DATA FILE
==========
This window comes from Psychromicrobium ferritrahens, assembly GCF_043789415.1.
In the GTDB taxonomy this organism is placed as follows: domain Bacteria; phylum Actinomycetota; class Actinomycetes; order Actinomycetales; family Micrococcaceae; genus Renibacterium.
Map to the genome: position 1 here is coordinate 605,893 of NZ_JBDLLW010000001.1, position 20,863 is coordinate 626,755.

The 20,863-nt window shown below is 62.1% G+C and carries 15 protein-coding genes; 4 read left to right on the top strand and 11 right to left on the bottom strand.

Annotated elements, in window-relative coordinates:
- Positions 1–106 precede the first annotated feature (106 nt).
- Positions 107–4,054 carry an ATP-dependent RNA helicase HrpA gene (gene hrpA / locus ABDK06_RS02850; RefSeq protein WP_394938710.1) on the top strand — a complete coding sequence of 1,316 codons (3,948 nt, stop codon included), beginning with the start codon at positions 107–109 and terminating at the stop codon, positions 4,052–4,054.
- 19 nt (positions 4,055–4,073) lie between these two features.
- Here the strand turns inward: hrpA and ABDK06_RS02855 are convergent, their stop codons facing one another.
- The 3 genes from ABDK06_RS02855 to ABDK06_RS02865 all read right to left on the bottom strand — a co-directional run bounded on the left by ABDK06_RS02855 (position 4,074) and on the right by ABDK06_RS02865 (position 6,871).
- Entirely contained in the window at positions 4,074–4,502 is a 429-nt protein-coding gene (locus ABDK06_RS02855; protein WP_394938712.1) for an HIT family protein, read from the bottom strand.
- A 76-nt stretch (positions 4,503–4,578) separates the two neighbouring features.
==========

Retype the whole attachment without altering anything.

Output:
This window comes from Psychromicrobium ferritrahens, assembly GCF_043789415.1.
In the GTDB taxonomy this organism is placed as follows: domain Bacteria; phylum Actinomycetota; class Actinomycetes; order Actinomycetales; family Micrococcaceae; genus Renibacterium.
Map to the genome: position 1 here is coordinate 605,893 of NZ_JBDLLW010000001.1, position 20,863 is coordinate 626,755.

The 20,863-nt window shown below is 62.1% G+C and carries 15 protein-coding genes; 4 read left to right on the top strand and 11 right to left on the bottom strand.

Annotated elements, in window-relative coordinates:
- Positions 1–106 precede the first annotated feature (106 nt).
- Positions 107–4,054 carry an ATP-dependent RNA helicase HrpA gene (gene hrpA / locus ABDK06_RS02850; RefSeq protein WP_394938710.1) on the top strand — a complete coding sequence of 1,316 codons (3,948 nt, stop codon included), beginning with the start codon at positions 107–109 and terminating at the stop codon, positions 4,052–4,054.
- 19 nt (positions 4,055–4,073) lie between these two features.
- Here the strand turns inward: hrpA and ABDK06_RS02855 are convergent, their stop codons facing one another.
- The 3 genes from ABDK06_RS02855 to ABDK06_RS02865 all read right to left on the bottom strand — a co-directional run bounded on the left by ABDK06_RS02855 (position 4,074) and on the right by ABDK06_RS02865 (position 6,871).
- Entirely contained in the window at positions 4,074–4,502 is a 429-nt protein-coding gene (locus ABDK06_RS02855; protein WP_394938712.1) for an HIT family protein, read from the bottom strand.
- A 76-nt stretch (positions 4,503–4,578) separates the two neighbouring features.